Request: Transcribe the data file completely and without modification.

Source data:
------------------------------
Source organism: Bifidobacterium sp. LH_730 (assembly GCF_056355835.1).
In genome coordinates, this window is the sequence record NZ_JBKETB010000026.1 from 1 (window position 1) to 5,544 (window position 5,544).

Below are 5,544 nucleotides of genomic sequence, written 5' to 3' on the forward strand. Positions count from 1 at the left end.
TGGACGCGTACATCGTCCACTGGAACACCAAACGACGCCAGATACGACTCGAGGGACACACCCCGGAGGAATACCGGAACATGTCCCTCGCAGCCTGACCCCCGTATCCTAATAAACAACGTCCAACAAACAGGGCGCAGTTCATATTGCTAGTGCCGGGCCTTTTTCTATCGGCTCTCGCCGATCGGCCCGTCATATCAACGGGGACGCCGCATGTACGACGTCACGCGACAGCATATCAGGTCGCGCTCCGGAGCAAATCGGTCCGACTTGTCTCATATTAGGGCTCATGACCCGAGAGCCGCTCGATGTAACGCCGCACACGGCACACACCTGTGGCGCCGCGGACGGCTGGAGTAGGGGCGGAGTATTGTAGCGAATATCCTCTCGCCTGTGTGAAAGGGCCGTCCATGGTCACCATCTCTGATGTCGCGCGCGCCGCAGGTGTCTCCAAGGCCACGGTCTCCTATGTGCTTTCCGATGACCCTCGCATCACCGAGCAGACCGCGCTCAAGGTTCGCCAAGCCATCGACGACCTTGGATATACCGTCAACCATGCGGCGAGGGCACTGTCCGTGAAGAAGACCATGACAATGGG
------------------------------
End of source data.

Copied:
Source organism: Bifidobacterium sp. LH_730 (assembly GCF_056355835.1).
In genome coordinates, this window is the sequence record NZ_JBKETB010000026.1 from 1 (window position 1) to 5,544 (window position 5,544).

Below are 5,544 nucleotides of genomic sequence, written 5' to 3' on the forward strand. Positions count from 1 at the left end.
TGGACGCGTACATCGTCCACTGGAACACCAAACGACGCCAGATACGACTCGAGGGACACACCCCGGAGGAATACCGGAACATGTCCCTCGCAGCCTGACCCCCGTATCCTAATAAACAACGTCCAACAAACAGGGCGCAGTTCATATTGCTAGTGCCGGGCCTTTTTCTATCGGCTCTCGCCGATCGGCCCGTCATATCAACGGGGACGCCGCATGTACGACGTCACGCGACAGCATATCAGGTCGCGCTCCGGAGCAAATCGGTCCGACTTGTCTCATATTAGGGCTCATGACCCGAGAGCCGCTCGATGTAACGCCGCACACGGCACACACCTGTGGCGCCGCGGACGGCTGGAGTAGGGGCGGAGTATTGTAGCGAATATCCTCTCGCCTGTGTGAAAGGGCCGTCCATGGTCACCATCTCTGATGTCGCGCGCGCCGCAGGTGTCTCCAAGGCCACGGTCTCCTATGTGCTTTCCGATGACCCTCGCATCACCGAGCAGACCGCGCTCAAGGTTCGCCAAGCCATCGACGACCTTGGATATACCGTCAACCATGCGGCGAGGGCACTGTCCGTGAAGAAGACCATGACAATGGG